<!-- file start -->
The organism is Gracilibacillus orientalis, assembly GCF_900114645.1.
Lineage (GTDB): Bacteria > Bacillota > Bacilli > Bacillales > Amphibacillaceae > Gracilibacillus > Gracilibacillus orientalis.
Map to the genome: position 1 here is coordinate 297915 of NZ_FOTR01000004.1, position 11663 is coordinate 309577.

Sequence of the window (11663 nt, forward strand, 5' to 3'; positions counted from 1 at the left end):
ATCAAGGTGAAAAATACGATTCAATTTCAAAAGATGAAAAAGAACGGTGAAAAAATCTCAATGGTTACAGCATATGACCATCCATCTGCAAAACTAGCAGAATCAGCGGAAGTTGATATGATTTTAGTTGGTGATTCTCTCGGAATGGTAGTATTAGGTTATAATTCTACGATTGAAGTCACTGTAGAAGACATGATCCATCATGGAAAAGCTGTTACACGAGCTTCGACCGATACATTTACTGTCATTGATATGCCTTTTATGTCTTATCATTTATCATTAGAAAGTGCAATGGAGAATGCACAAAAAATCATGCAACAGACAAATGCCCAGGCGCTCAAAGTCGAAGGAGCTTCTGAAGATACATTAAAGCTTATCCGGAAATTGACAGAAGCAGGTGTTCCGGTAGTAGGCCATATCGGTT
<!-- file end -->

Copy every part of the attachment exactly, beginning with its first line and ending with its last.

The organism is Gracilibacillus orientalis, assembly GCF_900114645.1.
Lineage (GTDB): Bacteria > Bacillota > Bacilli > Bacillales > Amphibacillaceae > Gracilibacillus > Gracilibacillus orientalis.
Map to the genome: position 1 here is coordinate 297915 of NZ_FOTR01000004.1, position 11663 is coordinate 309577.

Sequence of the window (11663 nt, forward strand, 5' to 3'; positions counted from 1 at the left end):
ATCAAGGTGAAAAATACGATTCAATTTCAAAAGATGAAAAAGAACGGTGAAAAAATCTCAATGGTTACAGCATATGACCATCCATCTGCAAAACTAGCAGAATCAGCGGAAGTTGATATGATTTTAGTTGGTGATTCTCTCGGAATGGTAGTATTAGGTTATAATTCTACGATTGAAGTCACTGTAGAAGACATGATCCATCATGGAAAAGCTGTTACACGAGCTTCGACCGATACATTTACTGTCATTGATATGCCTTTTATGTCTTATCATTTATCATTAGAAAGTGCAATGGAGAATGCACAAAAAATCATGCAACAGACAAATGCCCAGGCGCTCAAAGTCGAAGGAGCTTCTGAAGATACATTAAAGCTTATCCGGAAATTGACAGAAGCAGGTGTTCCGGTAGTAGGCCATATCGGTT